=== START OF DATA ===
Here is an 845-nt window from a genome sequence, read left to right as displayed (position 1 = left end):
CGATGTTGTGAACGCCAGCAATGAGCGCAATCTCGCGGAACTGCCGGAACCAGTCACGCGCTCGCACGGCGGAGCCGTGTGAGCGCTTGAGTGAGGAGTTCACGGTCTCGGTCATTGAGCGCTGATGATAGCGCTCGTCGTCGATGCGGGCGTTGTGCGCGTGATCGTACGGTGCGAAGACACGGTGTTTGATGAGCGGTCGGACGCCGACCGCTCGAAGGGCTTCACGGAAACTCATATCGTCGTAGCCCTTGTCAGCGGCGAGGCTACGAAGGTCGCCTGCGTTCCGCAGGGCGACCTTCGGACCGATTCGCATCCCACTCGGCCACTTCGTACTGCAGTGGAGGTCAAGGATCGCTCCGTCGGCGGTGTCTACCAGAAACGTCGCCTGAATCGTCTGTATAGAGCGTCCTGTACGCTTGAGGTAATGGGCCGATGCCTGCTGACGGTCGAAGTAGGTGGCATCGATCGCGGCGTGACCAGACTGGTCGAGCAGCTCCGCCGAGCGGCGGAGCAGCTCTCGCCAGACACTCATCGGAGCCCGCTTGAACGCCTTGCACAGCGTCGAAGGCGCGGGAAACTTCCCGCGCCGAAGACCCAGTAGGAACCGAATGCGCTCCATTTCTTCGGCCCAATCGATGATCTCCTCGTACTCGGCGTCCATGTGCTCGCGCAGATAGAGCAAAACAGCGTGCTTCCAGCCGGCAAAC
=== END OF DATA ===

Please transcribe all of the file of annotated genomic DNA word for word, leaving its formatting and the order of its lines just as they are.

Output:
Here is an 845-nt window from a genome sequence, read left to right as displayed (position 1 = left end):
CGATGTTGTGAACGCCAGCAATGAGCGCAATCTCGCGGAACTGCCGGAACCAGTCACGCGCTCGCACGGCGGAGCCGTGTGAGCGCTTGAGTGAGGAGTTCACGGTCTCGGTCATTGAGCGCTGATGATAGCGCTCGTCGTCGATGCGGGCGTTGTGCGCGTGATCGTACGGTGCGAAGACACGGTGTTTGATGAGCGGTCGGACGCCGACCGCTCGAAGGGCTTCACGGAAACTCATATCGTCGTAGCCCTTGTCAGCGGCGAGGCTACGAAGGTCGCCTGCGTTCCGCAGGGCGACCTTCGGACCGATTCGCATCCCACTCGGCCACTTCGTACTGCAGTGGAGGTCAAGGATCGCTCCGTCGGCGGTGTCTACCAGAAACGTCGCCTGAATCGTCTGTATAGAGCGTCCTGTACGCTTGAGGTAATGGGCCGATGCCTGCTGACGGTCGAAGTAGGTGGCATCGATCGCGGCGTGACCAGACTGGTCGAGCAGCTCCGCCGAGCGGCGGAGCAGCTCTCGCCAGACACTCATCGGAGCCCGCTTGAACGCCTTGCACAGCGTCGAAGGCGCGGGAAACTTCCCGCGCCGAAGACCCAGTAGGAACCGAATGCGCTCCATTTCTTCGGCCCAATCGATGATCTCCTCGTACTCGGCGTCCATGTGCTCGCGCAGATAGAGCAAAACAGCGTGCTTCCAGCCGGCAAAC